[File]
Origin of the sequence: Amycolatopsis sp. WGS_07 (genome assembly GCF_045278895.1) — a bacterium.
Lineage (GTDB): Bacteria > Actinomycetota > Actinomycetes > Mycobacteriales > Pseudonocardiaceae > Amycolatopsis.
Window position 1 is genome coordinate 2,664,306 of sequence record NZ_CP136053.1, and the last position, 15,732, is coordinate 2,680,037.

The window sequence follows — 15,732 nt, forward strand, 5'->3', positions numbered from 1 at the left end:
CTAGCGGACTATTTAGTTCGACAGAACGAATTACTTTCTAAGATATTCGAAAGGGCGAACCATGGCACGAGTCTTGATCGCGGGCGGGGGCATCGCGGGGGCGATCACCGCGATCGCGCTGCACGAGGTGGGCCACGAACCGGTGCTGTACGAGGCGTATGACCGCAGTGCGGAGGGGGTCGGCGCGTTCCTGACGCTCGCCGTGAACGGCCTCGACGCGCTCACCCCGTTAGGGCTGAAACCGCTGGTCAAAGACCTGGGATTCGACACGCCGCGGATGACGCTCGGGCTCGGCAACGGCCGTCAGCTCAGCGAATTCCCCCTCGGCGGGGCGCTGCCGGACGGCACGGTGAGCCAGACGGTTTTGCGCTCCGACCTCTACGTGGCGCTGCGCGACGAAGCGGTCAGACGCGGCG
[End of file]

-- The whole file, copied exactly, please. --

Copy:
Origin of the sequence: Amycolatopsis sp. WGS_07 (genome assembly GCF_045278895.1) — a bacterium.
Lineage (GTDB): Bacteria > Actinomycetota > Actinomycetes > Mycobacteriales > Pseudonocardiaceae > Amycolatopsis.
Window position 1 is genome coordinate 2,664,306 of sequence record NZ_CP136053.1, and the last position, 15,732, is coordinate 2,680,037.

The window sequence follows — 15,732 nt, forward strand, 5'->3', positions numbered from 1 at the left end:
CTAGCGGACTATTTAGTTCGACAGAACGAATTACTTTCTAAGATATTCGAAAGGGCGAACCATGGCACGAGTCTTGATCGCGGGCGGGGGCATCGCGGGGGCGATCACCGCGATCGCGCTGCACGAGGTGGGCCACGAACCGGTGCTGTACGAGGCGTATGACCGCAGTGCGGAGGGGGTCGGCGCGTTCCTGACGCTCGCCGTGAACGGCCTCGACGCGCTCACCCCGTTAGGGCTGAAACCGCTGGTCAAAGACCTGGGATTCGACACGCCGCGGATGACGCTCGGGCTCGGCAACGGCCGTCAGCTCAGCGAATTCCCCCTCGGCGGGGCGCTGCCGGACGGCACGGTGAGCCAGACGGTTTTGCGCTCCGACCTCTACGTGGCGCTGCGCGACGAAGCGGTCAGACGCGGCG